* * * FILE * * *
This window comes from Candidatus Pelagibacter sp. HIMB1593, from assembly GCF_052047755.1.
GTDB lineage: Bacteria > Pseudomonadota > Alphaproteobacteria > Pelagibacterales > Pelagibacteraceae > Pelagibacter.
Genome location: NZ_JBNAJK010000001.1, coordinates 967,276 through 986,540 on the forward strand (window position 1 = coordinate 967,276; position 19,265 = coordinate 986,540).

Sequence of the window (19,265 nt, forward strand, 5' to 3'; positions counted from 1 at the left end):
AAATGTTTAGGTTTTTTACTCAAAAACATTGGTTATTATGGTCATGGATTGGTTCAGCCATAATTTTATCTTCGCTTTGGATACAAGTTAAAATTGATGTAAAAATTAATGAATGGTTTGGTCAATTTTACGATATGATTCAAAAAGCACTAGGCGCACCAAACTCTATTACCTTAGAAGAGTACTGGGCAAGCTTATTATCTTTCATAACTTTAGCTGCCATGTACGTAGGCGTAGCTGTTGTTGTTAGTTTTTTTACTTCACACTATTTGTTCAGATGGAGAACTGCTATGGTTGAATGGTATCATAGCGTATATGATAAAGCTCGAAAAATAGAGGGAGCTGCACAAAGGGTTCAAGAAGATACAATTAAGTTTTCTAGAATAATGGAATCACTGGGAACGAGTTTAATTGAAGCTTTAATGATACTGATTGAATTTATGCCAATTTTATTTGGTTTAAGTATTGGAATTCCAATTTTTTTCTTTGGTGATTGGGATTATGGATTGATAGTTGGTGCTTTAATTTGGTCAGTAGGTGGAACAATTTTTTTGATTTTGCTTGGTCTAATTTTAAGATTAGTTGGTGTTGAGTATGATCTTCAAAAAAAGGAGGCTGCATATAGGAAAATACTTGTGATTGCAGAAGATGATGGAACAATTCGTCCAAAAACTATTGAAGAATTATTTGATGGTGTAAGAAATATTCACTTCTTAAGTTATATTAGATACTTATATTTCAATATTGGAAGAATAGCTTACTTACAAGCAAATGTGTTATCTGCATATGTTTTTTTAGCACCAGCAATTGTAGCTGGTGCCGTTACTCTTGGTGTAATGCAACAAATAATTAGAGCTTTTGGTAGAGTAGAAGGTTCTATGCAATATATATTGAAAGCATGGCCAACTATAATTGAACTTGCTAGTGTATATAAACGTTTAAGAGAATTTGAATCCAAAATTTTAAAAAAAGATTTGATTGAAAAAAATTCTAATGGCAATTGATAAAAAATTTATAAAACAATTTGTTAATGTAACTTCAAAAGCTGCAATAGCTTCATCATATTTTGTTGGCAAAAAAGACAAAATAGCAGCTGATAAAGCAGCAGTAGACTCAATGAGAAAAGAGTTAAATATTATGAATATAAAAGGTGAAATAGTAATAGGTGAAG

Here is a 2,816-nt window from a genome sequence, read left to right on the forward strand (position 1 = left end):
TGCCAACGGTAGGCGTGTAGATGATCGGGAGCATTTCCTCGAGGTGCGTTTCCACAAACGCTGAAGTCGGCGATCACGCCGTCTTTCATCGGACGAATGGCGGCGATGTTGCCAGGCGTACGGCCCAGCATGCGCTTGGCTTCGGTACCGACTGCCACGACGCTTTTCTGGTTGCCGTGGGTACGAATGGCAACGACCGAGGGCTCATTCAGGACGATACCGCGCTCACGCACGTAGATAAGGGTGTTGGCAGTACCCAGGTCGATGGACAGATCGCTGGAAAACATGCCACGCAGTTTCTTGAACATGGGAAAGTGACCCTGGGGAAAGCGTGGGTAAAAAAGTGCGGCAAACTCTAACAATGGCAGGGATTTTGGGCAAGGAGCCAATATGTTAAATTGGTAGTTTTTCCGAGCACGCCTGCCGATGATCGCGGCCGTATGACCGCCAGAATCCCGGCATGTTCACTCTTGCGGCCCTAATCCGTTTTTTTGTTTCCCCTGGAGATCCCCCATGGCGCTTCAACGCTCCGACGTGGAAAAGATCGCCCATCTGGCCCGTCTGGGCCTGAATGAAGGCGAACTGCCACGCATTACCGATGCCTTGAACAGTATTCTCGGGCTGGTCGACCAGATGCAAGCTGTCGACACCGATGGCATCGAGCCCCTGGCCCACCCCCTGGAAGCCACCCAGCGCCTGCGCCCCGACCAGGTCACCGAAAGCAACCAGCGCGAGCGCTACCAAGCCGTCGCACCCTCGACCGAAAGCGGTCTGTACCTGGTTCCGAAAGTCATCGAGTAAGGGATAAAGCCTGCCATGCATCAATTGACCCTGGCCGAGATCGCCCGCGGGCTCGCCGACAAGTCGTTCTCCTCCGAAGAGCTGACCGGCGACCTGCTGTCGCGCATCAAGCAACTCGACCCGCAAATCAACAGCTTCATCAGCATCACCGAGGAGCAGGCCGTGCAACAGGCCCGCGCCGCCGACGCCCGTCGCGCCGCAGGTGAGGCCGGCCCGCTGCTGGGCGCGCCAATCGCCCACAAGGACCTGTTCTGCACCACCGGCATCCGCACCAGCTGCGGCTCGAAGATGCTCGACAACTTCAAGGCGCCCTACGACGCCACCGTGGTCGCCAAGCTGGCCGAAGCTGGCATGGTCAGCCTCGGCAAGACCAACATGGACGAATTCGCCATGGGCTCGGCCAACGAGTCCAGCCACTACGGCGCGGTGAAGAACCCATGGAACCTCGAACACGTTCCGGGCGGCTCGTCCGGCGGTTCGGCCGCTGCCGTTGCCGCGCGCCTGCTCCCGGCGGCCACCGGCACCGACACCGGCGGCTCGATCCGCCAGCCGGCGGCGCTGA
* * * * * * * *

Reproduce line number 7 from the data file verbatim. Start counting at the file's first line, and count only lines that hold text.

TGCCAACGGTAGGCGTGTAGATGATCGGGAGCATTTCCTCGAGGTGCGTTTCCACAAACGCTGAAGTCGGCGATCACGCCGTCTTTCATCGGACGAATGGCGGCGATGTTGCCAGGCGTACGGCCCAGCATGCGCTTGGCTTCGGTACCGACTGCCACGACGCTTTTCTGGTTGCCGTGGGTACGAATGGCAACGACCGAGGGCTCATTCAGGACGATACCGCGCTCACGCACGTAGATAAGGGTGTTGGCAGTACCCAGGTCGATGGACAGATCGCTGGAAAACATGCCACGCAGTTTCTTGAACATGGGAAAGTGACCCTGGGGAAAGCGTGGGTAAAAAAGTGCGGCAAACTCTAACAATGGCAGGGATTTTGGGCAAGGAGCCAATATGTTAAATTGGTAGTTTTTCCGAGCACGCCTGCCGATGATCGCGGCCGTATGACCGCCAGAATCCCGGCATGTTCACTCTTGCGGCCCTAATCCGTTTTTTTGTTTCCCCTGGAGATCCCCCATGGCGCTTCAACGCTCCGACGTGGAAAAGATCGCCCATCTGGCCCGTCTGGGCCTGAATGAAGGCGAACTGCCACGCATTACCGATGCCTTGAACAGTATTCTCGGGCTGGTCGACCAGATGCAAGCTGTCGACACCGATGGCATCGAGCCCCTGGCCCACCCCCTGGAAGCCACCCAGCGCCTGCGCCCCGACCAGGTCACCGAAAGCAACCAGCGCGAGCGCTACCAAGCCGTCGCACCCTCGACCGAAAGCGGTCTGTACCTGGTTCCGAAAGTCATCGAGTAAGGGATAAAGCCTGCCATGCATCAATTGACCCTGGCCGAGATCGCCCGCGGGCTCGCCGACAAGTCGTTCTCCTCCGAAGAGCTGACCGGCGACCTGCTGTCGCGCATCAAGCAACTCGACCCGCAAATCAACAGCTTCATCAGCATCACCGAGGAGCAGGCCGTGCAACAGGCCCGCGCCGCCGACGCCCGTCGCGCCGCAGGTGAGGCCGGCCCGCTGCTGGGCGCGCCAATCGCCCACAAGGACCTGTTCTGCACCACCGGCATCCGCACCAGCTGCGGCTCGAAGATGCTCGACAACTTCAAGGCGCCCTACGACGCCACCGTGGTCGCCAAGCTGGCCGAAGCTGGCATGGTCAGCCTCGGCAAGACCAACATGGACGAATTCGCCATGGGCTCGGCCAACGAGTCCAGCCACTACGGCGCGGTGAAGAACCCATGGAACCTCGAACACGTTCCGGGCGGCTCGTCCGGCGGTTCGGCCGCTGCCGTTGCCGCGCGCCTGCTCCCGGCGGCCACCGGCACCGACACCGGCGGCTCGATCCGCCAGCCGGCGGCGCTGA